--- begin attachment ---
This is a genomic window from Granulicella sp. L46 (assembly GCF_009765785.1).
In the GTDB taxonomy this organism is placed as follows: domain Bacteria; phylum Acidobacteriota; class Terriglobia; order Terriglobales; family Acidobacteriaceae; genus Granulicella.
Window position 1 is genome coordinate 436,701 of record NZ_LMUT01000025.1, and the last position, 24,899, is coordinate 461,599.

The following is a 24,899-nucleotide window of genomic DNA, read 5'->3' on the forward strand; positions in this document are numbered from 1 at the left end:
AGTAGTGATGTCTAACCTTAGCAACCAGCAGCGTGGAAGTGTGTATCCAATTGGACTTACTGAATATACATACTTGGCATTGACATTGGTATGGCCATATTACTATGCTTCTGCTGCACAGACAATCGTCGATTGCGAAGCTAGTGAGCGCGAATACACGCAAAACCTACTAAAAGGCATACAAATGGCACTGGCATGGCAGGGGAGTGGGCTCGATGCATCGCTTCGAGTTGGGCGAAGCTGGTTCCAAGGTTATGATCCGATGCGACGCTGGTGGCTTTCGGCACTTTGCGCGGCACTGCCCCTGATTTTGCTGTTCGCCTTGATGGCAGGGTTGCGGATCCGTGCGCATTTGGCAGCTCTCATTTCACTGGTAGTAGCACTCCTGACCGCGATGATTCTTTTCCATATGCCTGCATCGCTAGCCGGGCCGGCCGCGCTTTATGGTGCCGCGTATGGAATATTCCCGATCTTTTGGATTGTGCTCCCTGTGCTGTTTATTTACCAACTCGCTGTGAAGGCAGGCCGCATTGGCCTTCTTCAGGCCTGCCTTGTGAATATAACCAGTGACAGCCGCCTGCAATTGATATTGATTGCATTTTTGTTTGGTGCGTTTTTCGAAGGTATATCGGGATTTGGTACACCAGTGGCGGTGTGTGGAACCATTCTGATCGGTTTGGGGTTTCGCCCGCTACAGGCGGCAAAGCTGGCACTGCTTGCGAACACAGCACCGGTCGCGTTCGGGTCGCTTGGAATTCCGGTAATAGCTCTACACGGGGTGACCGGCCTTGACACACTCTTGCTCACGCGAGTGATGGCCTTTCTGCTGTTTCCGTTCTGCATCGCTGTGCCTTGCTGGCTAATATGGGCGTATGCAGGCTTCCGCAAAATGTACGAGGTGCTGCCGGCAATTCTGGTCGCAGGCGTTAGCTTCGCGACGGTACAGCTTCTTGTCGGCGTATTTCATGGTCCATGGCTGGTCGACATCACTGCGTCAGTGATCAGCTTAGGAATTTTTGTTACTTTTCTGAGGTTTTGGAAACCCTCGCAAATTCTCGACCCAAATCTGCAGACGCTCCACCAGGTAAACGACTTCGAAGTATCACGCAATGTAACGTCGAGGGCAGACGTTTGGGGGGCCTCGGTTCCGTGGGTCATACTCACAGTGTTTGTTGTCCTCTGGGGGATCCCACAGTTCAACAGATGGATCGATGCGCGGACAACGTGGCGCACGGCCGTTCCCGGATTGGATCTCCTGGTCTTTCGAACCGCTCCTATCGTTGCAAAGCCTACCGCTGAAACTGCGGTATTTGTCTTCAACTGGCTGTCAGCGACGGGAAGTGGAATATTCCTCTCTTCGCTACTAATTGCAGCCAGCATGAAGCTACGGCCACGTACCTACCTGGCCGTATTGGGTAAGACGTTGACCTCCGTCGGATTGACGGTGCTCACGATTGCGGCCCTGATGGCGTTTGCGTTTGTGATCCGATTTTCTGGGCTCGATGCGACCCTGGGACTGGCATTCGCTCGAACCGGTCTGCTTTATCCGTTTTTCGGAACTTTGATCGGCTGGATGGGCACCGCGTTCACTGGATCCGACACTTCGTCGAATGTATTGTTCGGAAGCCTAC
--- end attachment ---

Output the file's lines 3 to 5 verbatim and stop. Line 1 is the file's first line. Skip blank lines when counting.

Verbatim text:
Window position 1 is genome coordinate 436,701 of record NZ_LMUT01000025.1, and the last position, 24,899, is coordinate 461,599.

The following is a 24,899-nucleotide window of genomic DNA, read 5'->3' on the forward strand; positions in this document are numbered from 1 at the left end:
AGTAGTGATGTCTAACCTTAGCAACCAGCAGCGTGGAAGTGTGTATCCAATTGGACTTACTGAATATACATACTTGGCATTGACATTGGTATGGCCATATTACTATGCTTCTGCTGCACAGACAATCGTCGATTGCGAAGCTAGTGAGCGCGAATACACGCAAAACCTACTAAAAGGCATACAAATGGCACTGGCATGGCAGGGGAGTGGGCTCGATGCATCGCTTCGAGTTGGGCGAAGCTGGTTCCAAGGTTATGATCCGATGCGACGCTGGTGGCTTTCGGCACTTTGCGCGGCACTGCCCCTGATTTTGCTGTTCGCCTTGATGGCAGGGTTGCGGATCCGTGCGCATTTGGCAGCTCTCATTTCACTGGTAGTAGCACTCCTGACCGCGATGATTCTTTTCCATATGCCTGCATCGCTAGCCGGGCCGGCCGCGCTTTATGGTGCCGCGTATGGAATATTCCCGATCTTTTGGATTGTGCTCCCTGTGCTGTTTATTTACCAACTCGCTGTGAAGGCAGGCCGCATTGGCCTTCTTCAGGCCTGCCTTGTGAATATAACCAGTGACAGCCGCCTGCAATTGATATTGATTGCATTTTTGTTTGGTGCGTTTTTCGAAGGTATATCGGGATTTGGTACACCAGTGGCGGTGTGTGGAACCATTCTGATCGGTTTGGGGTTTCGCCCGCTACAGGCGGCAAAGCTGGCACTGCTTGCGAACACAGCACCGGTCGCGTTCGGGTCGCTTGGAATTCCGGTAATAGCTCTACACGGGGTGACCGGCCTTGACACACTCTTGCTCACGCGAGTGATGGCCTTTCTGCTGTTTCCGTTCTGCATCGCTGTGCCTTGCTGGCTAATATGGGCGTATGCAGGCTTCCGCAAAATGTACGAGGTGCTGCCGGCAATTCTGGTCGCAGGCGTTAGCTTCGCGACGGTACAGCTTCTTGTCGGCGTATTTCATGGTCCATGGCTGGTCGACATCACTGCGTCAGTGATCAGCTTAGGAATTTTTGTTACTTTTCTGAGGTTTTGGAAACCCTCGCAAATTCTCGACCCAAATCTGCAGACGCTCCACCAGGTAAACGACTTCGAAGTATCACGCAATGTAACGTCGAGGGCAGACGTTTGGGGGGCCTCGGTTCCGTGGGTCATACTCACAGTGTTTGTTGTCCTCTGGGGGATCCCACAGTTCAACAGATGGATCGATGCGCGGACAACGTGGCGCACGGCCGTTCCCGGATTGGATCTCCTGGTCTTTCGAACCGCTCCTATCGTTGCAAAGCCTACCGCTGAAACTGCGGTATTTGTCTTCAACTGGCTGTCAGCGACGGGAAGTGGAATATTCCTCTCTTCGCTACTAATTGCAGCCAGCATGAAGCTACGGCCACGTACCTACCTGGCCGTATTGGGTAAGACGTTGACCTCCGTCGGATTGACGGTGCTCACGATTGCGGCCCTGATGGCGTTTGCGTTTGTGATCCGATTTTCTGGGCTCGATGCGACCCTGGGACTGGCATTCGCTCGAACCGGTCTGCTTTATCCGTTTTTCGGAACTTTGATCGGCTGGATGGGCACCGCGTTCACTGGATCCGACACTTCGTCGAATGTATTGTTCGGAAGCCTAC